The origin of this phrase is tracked in William Shakespeare’s King Lear. King Lear speaks this line to Kent to express his grief for his daughters’ selfish and cruel behavior. He says, “Your old kind father, whose frank heart gave all— / O, that way madness lies; let me shun that; / No more of that” (Line-17). Here King Lear recognizes that if he keeps pondering this way, he would definitely lose his senses.
Through this phrase, Shakespeare has beautifully reminded his audience that when someone becomes obsessed with a worry, a problem, a point of view or grief, this inner storm could take over his/her mind and thinking to an extent that he/she forgets everything else. The person in question even forgets to take care of himself. Simply, when a person does every humanly possible thing for others, yet others pay him back very badly, it causes despair and obsession due to over-thinking, ultimately leading him to a point of madness.
The use of this phrase is common in literature and other fields of life. In everyday life, we might hear a father using this line for his children, who are not thankful to him for in spite of all efforts he has done to earn them happiness. A devoted leader might be complaining of his people, despite contributing his entire life for their welfare, and then when they do not acknowledge his great performance. Similarly, a head of a company may feel the same and expresses his disappointment for unsatisfactory responses of his employees.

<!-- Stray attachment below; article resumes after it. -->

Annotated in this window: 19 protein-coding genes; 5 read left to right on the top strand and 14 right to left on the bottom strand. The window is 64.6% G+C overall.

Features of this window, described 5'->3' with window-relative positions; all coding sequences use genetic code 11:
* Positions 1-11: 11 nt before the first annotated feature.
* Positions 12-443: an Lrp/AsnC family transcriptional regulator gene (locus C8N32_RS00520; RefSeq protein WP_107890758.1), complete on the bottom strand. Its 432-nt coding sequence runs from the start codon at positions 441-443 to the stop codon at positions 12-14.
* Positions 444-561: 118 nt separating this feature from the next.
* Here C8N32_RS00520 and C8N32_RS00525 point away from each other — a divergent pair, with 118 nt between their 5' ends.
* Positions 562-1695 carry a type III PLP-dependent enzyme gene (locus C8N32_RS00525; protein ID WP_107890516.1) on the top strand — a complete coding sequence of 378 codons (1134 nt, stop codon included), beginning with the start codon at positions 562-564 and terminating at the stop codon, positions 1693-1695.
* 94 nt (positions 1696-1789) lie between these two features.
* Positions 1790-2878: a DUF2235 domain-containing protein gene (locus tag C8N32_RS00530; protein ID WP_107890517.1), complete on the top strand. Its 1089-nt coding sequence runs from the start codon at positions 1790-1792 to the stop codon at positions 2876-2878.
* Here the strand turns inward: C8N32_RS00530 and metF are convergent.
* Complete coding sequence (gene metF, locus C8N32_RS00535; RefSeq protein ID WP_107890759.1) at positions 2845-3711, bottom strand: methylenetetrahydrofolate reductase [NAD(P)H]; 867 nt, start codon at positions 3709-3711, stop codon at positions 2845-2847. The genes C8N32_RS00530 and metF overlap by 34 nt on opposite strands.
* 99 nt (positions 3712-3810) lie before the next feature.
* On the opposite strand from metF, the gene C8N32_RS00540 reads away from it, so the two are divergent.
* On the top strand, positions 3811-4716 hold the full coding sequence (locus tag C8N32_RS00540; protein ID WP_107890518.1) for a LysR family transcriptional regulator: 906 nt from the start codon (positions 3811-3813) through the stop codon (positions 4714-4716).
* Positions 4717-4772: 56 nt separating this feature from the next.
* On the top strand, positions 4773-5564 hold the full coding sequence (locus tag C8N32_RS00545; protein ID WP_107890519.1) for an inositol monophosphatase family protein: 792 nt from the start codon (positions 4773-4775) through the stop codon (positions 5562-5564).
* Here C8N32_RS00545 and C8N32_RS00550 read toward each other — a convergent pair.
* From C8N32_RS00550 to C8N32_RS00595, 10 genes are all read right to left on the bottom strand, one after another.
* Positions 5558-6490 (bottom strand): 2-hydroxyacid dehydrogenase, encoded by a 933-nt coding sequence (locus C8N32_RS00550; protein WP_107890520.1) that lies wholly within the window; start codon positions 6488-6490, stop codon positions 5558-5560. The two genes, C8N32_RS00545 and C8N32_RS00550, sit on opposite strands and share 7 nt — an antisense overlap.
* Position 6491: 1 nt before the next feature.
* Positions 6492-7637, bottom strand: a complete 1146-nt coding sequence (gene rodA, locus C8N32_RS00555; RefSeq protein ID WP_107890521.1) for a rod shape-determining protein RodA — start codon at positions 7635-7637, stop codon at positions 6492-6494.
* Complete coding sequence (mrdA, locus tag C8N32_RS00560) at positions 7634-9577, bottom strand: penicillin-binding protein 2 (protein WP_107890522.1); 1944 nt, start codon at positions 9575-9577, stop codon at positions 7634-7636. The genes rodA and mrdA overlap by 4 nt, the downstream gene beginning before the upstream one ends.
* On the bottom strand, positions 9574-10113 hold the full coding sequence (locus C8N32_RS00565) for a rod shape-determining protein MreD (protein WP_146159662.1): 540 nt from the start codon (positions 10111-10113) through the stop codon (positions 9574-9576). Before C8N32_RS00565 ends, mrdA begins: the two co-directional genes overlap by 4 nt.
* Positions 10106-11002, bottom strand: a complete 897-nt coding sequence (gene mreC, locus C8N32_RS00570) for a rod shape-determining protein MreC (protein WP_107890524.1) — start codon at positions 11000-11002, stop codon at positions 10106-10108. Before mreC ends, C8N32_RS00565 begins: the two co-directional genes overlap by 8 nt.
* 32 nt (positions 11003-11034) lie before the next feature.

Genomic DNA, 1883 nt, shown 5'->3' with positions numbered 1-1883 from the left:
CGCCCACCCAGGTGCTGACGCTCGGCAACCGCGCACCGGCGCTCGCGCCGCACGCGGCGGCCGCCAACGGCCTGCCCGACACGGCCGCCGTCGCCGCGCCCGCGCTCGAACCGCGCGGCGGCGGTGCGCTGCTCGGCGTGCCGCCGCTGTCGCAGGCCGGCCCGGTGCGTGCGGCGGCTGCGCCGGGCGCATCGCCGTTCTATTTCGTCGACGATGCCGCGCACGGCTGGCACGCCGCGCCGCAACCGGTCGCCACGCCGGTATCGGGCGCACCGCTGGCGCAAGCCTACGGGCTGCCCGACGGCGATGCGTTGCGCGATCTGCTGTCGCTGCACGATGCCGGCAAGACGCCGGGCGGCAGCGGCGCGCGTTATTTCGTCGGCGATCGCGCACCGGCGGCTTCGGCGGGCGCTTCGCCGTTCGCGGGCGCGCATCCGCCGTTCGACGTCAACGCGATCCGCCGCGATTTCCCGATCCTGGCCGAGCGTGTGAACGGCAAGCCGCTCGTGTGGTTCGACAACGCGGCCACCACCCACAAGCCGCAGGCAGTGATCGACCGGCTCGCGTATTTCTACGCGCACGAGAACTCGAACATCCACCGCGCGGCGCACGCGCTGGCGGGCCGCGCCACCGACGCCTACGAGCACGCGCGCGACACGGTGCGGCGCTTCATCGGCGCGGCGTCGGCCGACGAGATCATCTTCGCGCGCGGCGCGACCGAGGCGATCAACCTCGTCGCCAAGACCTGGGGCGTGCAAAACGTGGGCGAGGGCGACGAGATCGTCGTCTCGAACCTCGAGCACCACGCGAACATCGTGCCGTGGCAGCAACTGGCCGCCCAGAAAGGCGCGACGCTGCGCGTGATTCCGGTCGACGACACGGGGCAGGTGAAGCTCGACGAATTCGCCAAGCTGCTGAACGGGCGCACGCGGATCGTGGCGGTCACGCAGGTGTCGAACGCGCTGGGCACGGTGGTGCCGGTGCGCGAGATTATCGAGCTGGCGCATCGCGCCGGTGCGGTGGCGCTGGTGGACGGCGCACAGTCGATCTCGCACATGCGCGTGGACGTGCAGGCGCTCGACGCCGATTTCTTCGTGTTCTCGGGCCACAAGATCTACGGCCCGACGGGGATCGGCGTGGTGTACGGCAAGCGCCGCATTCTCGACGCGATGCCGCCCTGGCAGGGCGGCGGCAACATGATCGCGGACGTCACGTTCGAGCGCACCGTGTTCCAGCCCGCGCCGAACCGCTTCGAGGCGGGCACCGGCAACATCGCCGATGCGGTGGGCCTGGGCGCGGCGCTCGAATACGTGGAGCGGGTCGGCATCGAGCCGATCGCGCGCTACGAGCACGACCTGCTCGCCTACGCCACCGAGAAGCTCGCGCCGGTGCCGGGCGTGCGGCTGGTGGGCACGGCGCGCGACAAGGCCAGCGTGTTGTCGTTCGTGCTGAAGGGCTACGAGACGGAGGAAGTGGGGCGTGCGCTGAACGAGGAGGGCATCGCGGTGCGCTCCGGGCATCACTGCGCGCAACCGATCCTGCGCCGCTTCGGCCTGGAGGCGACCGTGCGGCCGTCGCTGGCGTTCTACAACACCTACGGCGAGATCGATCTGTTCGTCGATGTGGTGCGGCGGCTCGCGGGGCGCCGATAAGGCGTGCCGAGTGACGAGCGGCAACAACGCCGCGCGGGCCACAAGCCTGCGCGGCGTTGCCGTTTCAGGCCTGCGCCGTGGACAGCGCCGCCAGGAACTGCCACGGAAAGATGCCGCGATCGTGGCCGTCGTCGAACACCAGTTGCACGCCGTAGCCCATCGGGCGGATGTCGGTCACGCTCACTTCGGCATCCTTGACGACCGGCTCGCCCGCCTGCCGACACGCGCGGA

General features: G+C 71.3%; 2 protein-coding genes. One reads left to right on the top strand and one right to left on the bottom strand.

This phrase appears in line-21 of Shakespeare’s King Lear, where the King speaks this line to express his grief over his daughters’ bad behavior to him by saying;
No, I will weep no more. In such a night
To shut me out? Pour on; I will endure.
In such a night as this? O Regan, Goneril!
Your old kind father, whose frank heart gave all—
O, that way madness lies; let me shun that;
No more of that.
(King Lear, Act-III, Scene-IV, Lines-17-22)
The tempest arises in King’s mind when he is feeling depressed for his daughters’ ingratitude and maltreatment with him. Then he goes blank and thinks about this, reminding himself that this heartache and emotional pain is going to drive him almost crazy.
This phrase sets the stage for the feigned madness of the king, as its very theme is madness. As the storm comes on the heath, King Lear considers filial ingratitude of his wicked daughters, Goneril and Regan, whom he has given his realm. However, now they have turned their father into furious and unbearable storm to show King who is in charge. He has gone through previous three scenes, dwelling upon the crimes of his daughters. Now it is strange that King should wish to avoid this topic. Therefore, he laments on his daughters’ ungratefulness to him. While seeking shelter, he delivers this speech to Kent that he would not go those wicked girls because it will turn him go mad.